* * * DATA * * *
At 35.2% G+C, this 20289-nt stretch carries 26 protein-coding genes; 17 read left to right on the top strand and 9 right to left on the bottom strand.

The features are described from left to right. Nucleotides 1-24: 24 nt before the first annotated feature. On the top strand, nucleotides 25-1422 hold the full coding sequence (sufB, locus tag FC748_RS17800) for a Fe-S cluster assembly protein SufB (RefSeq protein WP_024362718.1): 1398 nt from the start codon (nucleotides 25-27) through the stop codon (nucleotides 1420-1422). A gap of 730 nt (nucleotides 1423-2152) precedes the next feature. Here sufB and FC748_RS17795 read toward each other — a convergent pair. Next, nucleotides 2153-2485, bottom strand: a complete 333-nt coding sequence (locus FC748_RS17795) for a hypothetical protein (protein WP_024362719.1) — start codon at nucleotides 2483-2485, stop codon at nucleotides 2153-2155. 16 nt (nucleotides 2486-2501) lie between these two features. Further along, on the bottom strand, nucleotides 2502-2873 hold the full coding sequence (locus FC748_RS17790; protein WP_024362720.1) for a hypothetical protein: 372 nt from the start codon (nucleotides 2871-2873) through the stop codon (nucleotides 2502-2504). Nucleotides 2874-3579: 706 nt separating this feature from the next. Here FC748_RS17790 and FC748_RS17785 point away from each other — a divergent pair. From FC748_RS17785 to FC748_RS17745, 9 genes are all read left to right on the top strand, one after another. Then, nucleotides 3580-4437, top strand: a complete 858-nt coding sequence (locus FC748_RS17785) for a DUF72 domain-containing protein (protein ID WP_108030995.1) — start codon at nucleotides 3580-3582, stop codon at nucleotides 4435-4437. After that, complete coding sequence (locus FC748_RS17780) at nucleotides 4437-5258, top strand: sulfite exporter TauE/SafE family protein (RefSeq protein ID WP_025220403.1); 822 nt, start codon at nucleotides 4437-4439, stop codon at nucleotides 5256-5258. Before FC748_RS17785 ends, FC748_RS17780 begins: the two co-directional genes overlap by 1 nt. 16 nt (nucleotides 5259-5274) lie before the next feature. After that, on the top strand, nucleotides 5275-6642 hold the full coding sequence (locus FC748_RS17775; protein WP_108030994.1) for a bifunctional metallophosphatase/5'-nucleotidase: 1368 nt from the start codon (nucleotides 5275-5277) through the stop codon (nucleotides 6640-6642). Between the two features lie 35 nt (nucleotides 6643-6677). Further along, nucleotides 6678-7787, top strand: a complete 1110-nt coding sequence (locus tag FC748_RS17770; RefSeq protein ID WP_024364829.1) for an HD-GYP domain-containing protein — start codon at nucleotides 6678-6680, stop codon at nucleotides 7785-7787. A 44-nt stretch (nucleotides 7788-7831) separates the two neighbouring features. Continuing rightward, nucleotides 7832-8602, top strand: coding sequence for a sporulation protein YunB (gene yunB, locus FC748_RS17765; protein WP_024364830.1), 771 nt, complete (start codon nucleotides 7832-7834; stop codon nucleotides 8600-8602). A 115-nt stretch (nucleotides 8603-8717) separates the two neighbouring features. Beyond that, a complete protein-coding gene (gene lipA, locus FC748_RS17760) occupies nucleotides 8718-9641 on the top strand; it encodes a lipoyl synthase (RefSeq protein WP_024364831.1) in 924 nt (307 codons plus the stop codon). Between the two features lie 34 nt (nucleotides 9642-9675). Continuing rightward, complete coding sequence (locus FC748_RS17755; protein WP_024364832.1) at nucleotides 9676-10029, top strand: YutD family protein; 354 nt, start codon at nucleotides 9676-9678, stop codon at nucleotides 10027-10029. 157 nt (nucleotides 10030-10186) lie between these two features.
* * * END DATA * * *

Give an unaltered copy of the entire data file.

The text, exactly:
At 35.2% G+C, this 20289-nt stretch carries 26 protein-coding genes; 17 read left to right on the top strand and 9 right to left on the bottom strand.

The features are described from left to right. Nucleotides 1-24: 24 nt before the first annotated feature. On the top strand, nucleotides 25-1422 hold the full coding sequence (sufB, locus tag FC748_RS17800) for a Fe-S cluster assembly protein SufB (RefSeq protein WP_024362718.1): 1398 nt from the start codon (nucleotides 25-27) through the stop codon (nucleotides 1420-1422). A gap of 730 nt (nucleotides 1423-2152) precedes the next feature. Here sufB and FC748_RS17795 read toward each other — a convergent pair. Next, nucleotides 2153-2485, bottom strand: a complete 333-nt coding sequence (locus FC748_RS17795) for a hypothetical protein (protein WP_024362719.1) — start codon at nucleotides 2483-2485, stop codon at nucleotides 2153-2155. 16 nt (nucleotides 2486-2501) lie between these two features. Further along, on the bottom strand, nucleotides 2502-2873 hold the full coding sequence (locus FC748_RS17790; protein WP_024362720.1) for a hypothetical protein: 372 nt from the start codon (nucleotides 2871-2873) through the stop codon (nucleotides 2502-2504). Nucleotides 2874-3579: 706 nt separating this feature from the next. Here FC748_RS17790 and FC748_RS17785 point away from each other — a divergent pair. From FC748_RS17785 to FC748_RS17745, 9 genes are all read left to right on the top strand, one after another. Then, nucleotides 3580-4437, top strand: a complete 858-nt coding sequence (locus FC748_RS17785) for a DUF72 domain-containing protein (protein ID WP_108030995.1) — start codon at nucleotides 3580-3582, stop codon at nucleotides 4435-4437. After that, complete coding sequence (locus FC748_RS17780) at nucleotides 4437-5258, top strand: sulfite exporter TauE/SafE family protein (RefSeq protein ID WP_025220403.1); 822 nt, start codon at nucleotides 4437-4439, stop codon at nucleotides 5256-5258. Before FC748_RS17785 ends, FC748_RS17780 begins: the two co-directional genes overlap by 1 nt. 16 nt (nucleotides 5259-5274) lie before the next feature. After that, on the top strand, nucleotides 5275-6642 hold the full coding sequence (locus FC748_RS17775; protein WP_108030994.1) for a bifunctional metallophosphatase/5'-nucleotidase: 1368 nt from the start codon (nucleotides 5275-5277) through the stop codon (nucleotides 6640-6642). Between the two features lie 35 nt (nucleotides 6643-6677). Further along, nucleotides 6678-7787, top strand: a complete 1110-nt coding sequence (locus tag FC748_RS17770; RefSeq protein ID WP_024364829.1) for an HD-GYP domain-containing protein — start codon at nucleotides 6678-6680, stop codon at nucleotides 7785-7787. A 44-nt stretch (nucleotides 7788-7831) separates the two neighbouring features. Continuing rightward, nucleotides 7832-8602, top strand: coding sequence for a sporulation protein YunB (gene yunB, locus FC748_RS17765; protein WP_024364830.1), 771 nt, complete (start codon nucleotides 7832-7834; stop codon nucleotides 8600-8602). A 115-nt stretch (nucleotides 8603-8717) separates the two neighbouring features. Beyond that, a complete protein-coding gene (gene lipA, locus FC748_RS17760) occupies nucleotides 8718-9641 on the top strand; it encodes a lipoyl synthase (RefSeq protein WP_024364831.1) in 924 nt (307 codons plus the stop codon). Between the two features lie 34 nt (nucleotides 9642-9675). Continuing rightward, complete coding sequence (locus FC748_RS17755; protein WP_024364832.1) at nucleotides 9676-10029, top strand: YutD family protein; 354 nt, start codon at nucleotides 9676-9678, stop codon at nucleotides 10027-10029. 157 nt (nucleotides 10030-10186) lie between these two features.